It has been almost three years since the Covid pandemic lockdowns were first implemented in South Africa but more than half of the country’s employees still work from home full-time – or at least for part of the week.
This is despite concerted efforts from many companies to get people back in the office, touting the benefits of in-person interactions, water cooler chats, and consistent immersion in company culture.
The middle-ground has been a hybrid working solution where employees work in the office two or three days a week and at home for the others – and new research shows this to be the new normal for most.
Hybrid policies and workplace flexibility has become a leading factor in attracting and retaining talent, says Brandon de Kock, director of storytelling at data insights consultancy BrandMapp. And it turns out that hybrid work is surprisingly sticky amongst South African mid- to top-end earners.
“Traditionally, work-from-home has mostly been the preserve of those who are self-employed. There are, of course, (employees) who are strictly bound to the workplace such as healthcare practitioners, retail store managers, manufacturing and hospitality employees, but many knowledge workers and corporate managers can do a lot of their work just as well from home.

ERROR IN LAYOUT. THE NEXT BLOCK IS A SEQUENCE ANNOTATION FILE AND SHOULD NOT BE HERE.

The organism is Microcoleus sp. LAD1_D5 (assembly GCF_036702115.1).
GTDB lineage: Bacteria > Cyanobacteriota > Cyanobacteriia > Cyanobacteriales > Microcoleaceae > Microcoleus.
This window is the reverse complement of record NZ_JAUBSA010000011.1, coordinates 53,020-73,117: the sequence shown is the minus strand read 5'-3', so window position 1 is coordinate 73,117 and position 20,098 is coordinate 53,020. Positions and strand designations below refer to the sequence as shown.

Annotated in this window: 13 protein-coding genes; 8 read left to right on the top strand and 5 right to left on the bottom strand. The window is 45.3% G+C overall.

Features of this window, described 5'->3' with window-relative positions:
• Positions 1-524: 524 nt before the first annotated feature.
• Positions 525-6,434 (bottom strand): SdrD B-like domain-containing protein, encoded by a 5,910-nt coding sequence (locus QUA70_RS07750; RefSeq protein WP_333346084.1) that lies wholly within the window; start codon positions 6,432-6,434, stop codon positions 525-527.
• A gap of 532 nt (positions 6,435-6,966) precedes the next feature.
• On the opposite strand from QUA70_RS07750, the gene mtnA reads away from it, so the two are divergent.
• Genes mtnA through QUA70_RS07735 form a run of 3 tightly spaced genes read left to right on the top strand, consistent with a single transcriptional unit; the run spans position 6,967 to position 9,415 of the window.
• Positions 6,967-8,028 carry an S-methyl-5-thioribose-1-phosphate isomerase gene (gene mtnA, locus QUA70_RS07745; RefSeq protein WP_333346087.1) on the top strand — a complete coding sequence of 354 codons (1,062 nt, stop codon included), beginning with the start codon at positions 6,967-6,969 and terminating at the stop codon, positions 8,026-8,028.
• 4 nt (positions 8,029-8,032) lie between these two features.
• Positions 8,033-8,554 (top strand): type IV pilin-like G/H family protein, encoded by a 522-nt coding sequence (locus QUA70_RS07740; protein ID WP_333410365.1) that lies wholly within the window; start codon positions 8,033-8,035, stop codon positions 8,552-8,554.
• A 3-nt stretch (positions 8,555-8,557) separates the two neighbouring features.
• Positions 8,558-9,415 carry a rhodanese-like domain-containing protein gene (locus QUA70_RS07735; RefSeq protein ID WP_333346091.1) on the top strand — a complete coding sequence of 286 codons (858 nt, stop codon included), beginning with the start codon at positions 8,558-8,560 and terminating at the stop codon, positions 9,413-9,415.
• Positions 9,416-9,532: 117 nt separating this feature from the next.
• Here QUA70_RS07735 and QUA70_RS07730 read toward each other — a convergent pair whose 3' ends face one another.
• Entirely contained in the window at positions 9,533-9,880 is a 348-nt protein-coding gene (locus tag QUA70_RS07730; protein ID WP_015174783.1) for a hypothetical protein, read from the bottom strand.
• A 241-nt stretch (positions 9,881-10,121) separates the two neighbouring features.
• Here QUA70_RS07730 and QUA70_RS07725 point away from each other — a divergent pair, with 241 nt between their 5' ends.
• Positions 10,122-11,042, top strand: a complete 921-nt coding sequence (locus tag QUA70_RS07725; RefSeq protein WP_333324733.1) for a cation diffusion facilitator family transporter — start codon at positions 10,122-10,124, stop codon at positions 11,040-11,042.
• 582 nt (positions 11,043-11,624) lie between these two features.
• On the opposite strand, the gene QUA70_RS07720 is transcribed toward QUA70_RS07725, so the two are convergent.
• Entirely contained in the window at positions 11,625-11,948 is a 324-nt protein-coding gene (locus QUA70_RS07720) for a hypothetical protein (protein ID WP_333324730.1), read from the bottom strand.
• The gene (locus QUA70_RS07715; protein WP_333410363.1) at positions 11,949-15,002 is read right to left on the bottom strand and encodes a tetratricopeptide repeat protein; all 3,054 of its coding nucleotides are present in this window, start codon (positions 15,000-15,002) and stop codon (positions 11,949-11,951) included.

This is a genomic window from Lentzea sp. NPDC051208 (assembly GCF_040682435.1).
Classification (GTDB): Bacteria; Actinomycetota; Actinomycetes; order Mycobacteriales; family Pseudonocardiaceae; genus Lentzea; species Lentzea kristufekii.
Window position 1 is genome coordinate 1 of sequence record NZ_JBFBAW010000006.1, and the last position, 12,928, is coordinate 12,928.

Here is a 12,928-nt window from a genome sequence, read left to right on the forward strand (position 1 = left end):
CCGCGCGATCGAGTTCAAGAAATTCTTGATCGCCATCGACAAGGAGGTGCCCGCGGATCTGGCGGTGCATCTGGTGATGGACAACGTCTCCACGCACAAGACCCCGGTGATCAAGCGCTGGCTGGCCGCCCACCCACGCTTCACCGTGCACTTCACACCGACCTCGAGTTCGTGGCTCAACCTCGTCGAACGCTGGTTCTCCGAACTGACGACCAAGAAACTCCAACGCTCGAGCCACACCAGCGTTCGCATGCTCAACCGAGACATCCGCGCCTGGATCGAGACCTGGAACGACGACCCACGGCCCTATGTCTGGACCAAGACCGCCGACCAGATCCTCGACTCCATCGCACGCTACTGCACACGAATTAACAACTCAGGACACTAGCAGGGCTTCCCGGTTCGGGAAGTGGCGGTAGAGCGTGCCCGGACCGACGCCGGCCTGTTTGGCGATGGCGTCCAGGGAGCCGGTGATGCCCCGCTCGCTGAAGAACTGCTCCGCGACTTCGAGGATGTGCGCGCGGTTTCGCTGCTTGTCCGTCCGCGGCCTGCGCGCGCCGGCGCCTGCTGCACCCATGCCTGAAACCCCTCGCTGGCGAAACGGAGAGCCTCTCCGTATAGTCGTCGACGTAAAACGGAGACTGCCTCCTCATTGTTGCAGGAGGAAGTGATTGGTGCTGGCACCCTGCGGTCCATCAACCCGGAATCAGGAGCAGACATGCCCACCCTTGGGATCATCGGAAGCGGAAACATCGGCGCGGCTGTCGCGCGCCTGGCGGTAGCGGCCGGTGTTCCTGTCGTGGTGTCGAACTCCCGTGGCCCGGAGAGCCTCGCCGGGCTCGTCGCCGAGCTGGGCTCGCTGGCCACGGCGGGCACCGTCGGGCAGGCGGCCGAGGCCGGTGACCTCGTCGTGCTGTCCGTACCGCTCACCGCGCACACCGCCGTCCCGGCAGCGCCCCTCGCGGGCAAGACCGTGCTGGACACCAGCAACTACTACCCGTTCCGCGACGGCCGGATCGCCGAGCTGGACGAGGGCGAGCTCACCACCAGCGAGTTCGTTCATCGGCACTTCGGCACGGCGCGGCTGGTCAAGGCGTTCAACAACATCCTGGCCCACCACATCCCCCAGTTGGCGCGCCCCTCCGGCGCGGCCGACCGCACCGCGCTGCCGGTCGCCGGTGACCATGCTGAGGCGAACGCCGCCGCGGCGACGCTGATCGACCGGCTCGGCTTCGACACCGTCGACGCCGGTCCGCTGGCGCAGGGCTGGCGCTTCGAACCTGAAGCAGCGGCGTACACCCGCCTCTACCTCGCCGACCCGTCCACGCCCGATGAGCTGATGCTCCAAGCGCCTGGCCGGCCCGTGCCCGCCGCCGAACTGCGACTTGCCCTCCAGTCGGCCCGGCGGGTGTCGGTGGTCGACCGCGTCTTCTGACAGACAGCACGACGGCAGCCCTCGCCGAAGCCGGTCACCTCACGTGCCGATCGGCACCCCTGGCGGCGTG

“It seems that the pandemic gave many more people the opportunity to experience work from home, and a lot of them like it.”
BrandMapp first measured the work-from-home trend in 2022 and found that a staggering 56 percent of employed adults were either still permanently working from home or going into the office part-time. Fast forward a year and not much has changed.
“Only 47 percent of employed adults are back in their workplaces full-time and 54 percent are either following the hybrid work trend or working permanently from home.”
The 35,000 respondents in the recently released BrandMapp 2023 represent the 13 million adults who live in homes with a monthly household income of more than R10,000. That is typically defined as ‘mid-market-and-up’ and comprises the country’s entire taxpaying base, he explains.
“When we take a closer look at who today’s hybrid workers are, we again see barely any change at all over 2022. Executive-level employees are more likely to be hybrid workers, and the only differential of note is that if you don’t manage anyone, you are more likely to have heeded the latest call to return to the office.”
But it is not the same in all provinces. Diverse industries power the economies of South Africa’s provinces, and where there are greater concentrations of knowledge workers, it seems there are more opportunities for work from home and hybrid work.
De Kock states that working all day from home is most common in Gauteng and the Western Cape which, along with the Free State, also rank highest for hybrid work. In provinces such as Mpumalanga and Limpopo where industries such as mining, agriculture, and forestry dominate, workers are more likely to be back in their workplaces full-time.
“Given the strong urging for workers to get back to the office, it’s significant that BrandMapp 2023 has revealed barely any change in hybrid work in South Africa. It’s possible that work environments have changed forever, impacting workday transit and traffic, shopping occasions, frequenting of restaurants and take-away outlets, as well as other lifestyle and social habits.”